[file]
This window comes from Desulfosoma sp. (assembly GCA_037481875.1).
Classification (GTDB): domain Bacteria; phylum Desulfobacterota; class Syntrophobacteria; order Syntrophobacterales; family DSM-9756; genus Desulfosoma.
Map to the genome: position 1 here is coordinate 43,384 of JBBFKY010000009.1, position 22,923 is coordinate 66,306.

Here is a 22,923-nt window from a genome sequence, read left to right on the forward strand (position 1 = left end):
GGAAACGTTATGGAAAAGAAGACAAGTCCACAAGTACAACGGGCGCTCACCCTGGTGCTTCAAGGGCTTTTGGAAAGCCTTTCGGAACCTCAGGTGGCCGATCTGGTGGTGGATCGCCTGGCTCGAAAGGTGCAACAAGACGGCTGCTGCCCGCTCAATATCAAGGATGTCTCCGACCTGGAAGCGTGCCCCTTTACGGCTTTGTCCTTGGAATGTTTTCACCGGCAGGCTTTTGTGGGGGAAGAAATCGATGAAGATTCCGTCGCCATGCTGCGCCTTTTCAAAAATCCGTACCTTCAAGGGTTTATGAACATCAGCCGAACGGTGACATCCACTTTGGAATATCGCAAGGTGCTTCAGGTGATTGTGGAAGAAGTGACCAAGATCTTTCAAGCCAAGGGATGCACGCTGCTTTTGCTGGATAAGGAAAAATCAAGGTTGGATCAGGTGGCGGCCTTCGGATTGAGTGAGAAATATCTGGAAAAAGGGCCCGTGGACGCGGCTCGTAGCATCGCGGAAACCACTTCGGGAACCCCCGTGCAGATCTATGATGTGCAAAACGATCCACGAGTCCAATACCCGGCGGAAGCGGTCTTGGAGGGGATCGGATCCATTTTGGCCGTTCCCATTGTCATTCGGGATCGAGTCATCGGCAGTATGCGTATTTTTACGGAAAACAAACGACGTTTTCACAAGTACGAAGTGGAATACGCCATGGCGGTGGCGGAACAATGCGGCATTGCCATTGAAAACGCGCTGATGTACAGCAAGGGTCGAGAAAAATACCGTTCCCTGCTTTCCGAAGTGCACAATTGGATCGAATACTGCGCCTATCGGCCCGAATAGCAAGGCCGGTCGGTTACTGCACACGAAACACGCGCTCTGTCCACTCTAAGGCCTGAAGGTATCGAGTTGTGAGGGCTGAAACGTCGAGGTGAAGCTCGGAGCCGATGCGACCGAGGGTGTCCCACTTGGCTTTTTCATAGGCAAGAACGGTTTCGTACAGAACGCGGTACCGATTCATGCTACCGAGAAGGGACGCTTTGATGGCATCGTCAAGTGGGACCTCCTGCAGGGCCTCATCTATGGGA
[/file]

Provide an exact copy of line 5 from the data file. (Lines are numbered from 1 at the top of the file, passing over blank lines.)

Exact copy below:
GGAAACGTTATGGAAAAGAAGACAAGTCCACAAGTACAACGGGCGCTCACCCTGGTGCTTCAAGGGCTTTTGGAAAGCCTTTCGGAACCTCAGGTGGCCGATCTGGTGGTGGATCGCCTGGCTCGAAAGGTGCAACAAGACGGCTGCTGCCCGCTCAATATCAAGGATGTCTCCGACCTGGAAGCGTGCCCCTTTACGGCTTTGTCCTTGGAATGTTTTCACCGGCAGGCTTTTGTGGGGGAAGAAATCGATGAAGATTCCGTCGCCATGCTGCGCCTTTTCAAAAATCCGTACCTTCAAGGGTTTATGAACATCAGCCGAACGGTGACATCCACTTTGGAATATCGCAAGGTGCTTCAGGTGATTGTGGAAGAAGTGACCAAGATCTTTCAAGCCAAGGGATGCACGCTGCTTTTGCTGGATAAGGAAAAATCAAGGTTGGATCAGGTGGCGGCCTTCGGATTGAGTGAGAAATATCTGGAAAAAGGGCCCGTGGACGCGGCTCGTAGCATCGCGGAAACCACTTCGGGAACCCCCGTGCAGATCTATGATGTGCAAAACGATCCACGAGTCCAATACCCGGCGGAAGCGGTCTTGGAGGGGATCGGATCCATTTTGGCCGTTCCCATTGTCATTCGGGATCGAGTCATCGGCAGTATGCGTATTTTTACGGAAAACAAACGACGTTTTCACAAGTACGAAGTGGAATACGCCATGGCGGTGGCGGAACAATGCGGCATTGCCATTGAAAACGCGCTGATGTACAGCAAGGGTCGAGAAAAATACCGTTCCCTGCTTTCCGAAGTGCACAATTGGATCGAATACTGCGCCTATCGGCCCGAATAGCAAGGCCGGTCGGTTACTGCACACGAAACACGCGCTCTGTCCACTCTAAGGCCTGAAGGTATCGAGTTGTGAGGGCTGAAACGTCGAGGTGAAGCTCGGAGCCGATGCGACCGAGGGTGTCCCACTTGGCTTTTTCATAGGCAAGAACGGTTTCGTACAGAACGCGGTACCGATTCATGCTACCGAGAAGGGACGCTTTGATGGCATCGTCAAGTGGGACCTCCTGCAGGGCCTCATCTATGGGA